Table 1: Select Resources to Help Address Social Determinants of Health and Health Equity
- The Accountable Health Communities Health-Related Social Needs Screening Tool was developed by the Centers for Medicare & Medicaid Services to help providers conduct assessments to inform patients’ treatment plans and make referrals to community services. The first 10 items in the tool are related to SDoH.
- Addressing Health Equity in Evaluation Efforts helps users integrate health equity considerations into each step of an evaluation.
- Getting to Equity in Obesity Prevention: A New Framework is a discussion paper that proposes using a framework with a deliberate focus on equity when designing and implementing strategies for obesity prevention.
- Health Equity Resource Toolkit for State Practitioners Addressing Obesity Disparities aims to increase the capacity of state health departments and their partners to implement effective responses to obesity in populations that are facing health disparities.
- Promoting Food Security for All Children was developed by the American Academy of Pediatrics and the Food Research & Action Center to help providers learn how they can play a critical role in addressing food insecurity. The toolkit includes a validated two-question food insecurity screening tool and provides guidance on how providers can address food insecurity among their patients and families.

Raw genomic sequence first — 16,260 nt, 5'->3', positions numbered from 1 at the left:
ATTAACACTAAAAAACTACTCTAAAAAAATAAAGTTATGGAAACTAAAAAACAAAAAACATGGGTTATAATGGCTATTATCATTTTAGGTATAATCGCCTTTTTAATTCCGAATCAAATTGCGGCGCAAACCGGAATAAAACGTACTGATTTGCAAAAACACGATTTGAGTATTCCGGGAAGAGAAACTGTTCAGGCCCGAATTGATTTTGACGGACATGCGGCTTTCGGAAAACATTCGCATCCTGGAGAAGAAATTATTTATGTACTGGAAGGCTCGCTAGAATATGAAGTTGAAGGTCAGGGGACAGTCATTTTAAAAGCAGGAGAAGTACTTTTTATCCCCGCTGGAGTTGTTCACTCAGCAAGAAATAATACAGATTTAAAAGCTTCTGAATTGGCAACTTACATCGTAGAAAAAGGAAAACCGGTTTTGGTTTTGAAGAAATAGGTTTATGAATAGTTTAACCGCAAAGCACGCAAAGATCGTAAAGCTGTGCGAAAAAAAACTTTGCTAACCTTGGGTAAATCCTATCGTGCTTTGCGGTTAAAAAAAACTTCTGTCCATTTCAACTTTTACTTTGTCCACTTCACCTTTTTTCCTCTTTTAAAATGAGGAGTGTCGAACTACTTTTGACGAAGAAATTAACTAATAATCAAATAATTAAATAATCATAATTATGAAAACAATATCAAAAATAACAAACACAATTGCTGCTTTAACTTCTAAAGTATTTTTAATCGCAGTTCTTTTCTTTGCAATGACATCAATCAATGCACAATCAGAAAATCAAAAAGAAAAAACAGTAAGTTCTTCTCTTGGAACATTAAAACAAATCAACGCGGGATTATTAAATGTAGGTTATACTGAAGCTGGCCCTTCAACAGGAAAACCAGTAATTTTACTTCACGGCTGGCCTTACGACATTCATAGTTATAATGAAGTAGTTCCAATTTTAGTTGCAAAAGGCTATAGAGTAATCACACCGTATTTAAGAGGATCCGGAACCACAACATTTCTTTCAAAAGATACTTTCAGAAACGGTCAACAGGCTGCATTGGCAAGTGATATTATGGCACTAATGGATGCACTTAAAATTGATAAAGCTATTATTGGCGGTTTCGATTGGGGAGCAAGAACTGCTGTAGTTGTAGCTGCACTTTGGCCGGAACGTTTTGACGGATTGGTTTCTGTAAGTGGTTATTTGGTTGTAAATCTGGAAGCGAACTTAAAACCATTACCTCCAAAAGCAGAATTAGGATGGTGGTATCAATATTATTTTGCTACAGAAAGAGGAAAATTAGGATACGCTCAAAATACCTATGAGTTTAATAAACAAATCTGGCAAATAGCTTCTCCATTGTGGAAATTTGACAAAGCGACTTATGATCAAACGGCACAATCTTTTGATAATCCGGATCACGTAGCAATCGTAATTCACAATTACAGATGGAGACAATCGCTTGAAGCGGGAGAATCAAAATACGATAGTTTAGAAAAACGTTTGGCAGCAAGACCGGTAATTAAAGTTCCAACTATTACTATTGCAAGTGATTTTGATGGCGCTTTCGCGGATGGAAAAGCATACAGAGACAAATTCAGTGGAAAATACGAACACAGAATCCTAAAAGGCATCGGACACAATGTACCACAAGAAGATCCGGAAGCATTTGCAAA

- Screen and Intervene: A Toolkit for Pediatricians to Address Food Insecurity was developed by the American Academy of Pediatrics and the Food Research & Action Center to help providers learn how they can play a critical role in addressing food insecurity. The toolkit includes a validated two-question food insecurity screening tool and provides guidance on how providers can address food insecurity among their patients and families.
- Social Determinants of Health 101 for Health Care: Five Plus Five is a discussion paper that provides readers with five things to know about SDoH in health care.
Assessing parents’ readiness to change or parents’ self-efficacy to address obesity-related behaviors is possible, although it can be difficult to assess. A simple 10-point scale is common and can easily be used in your program. Questions can vary and may include:
- How motivated are you to make healthy changes to support your child’s/family’s health?
- How important is it for you to make those changes?
- How confident are you to make those changes?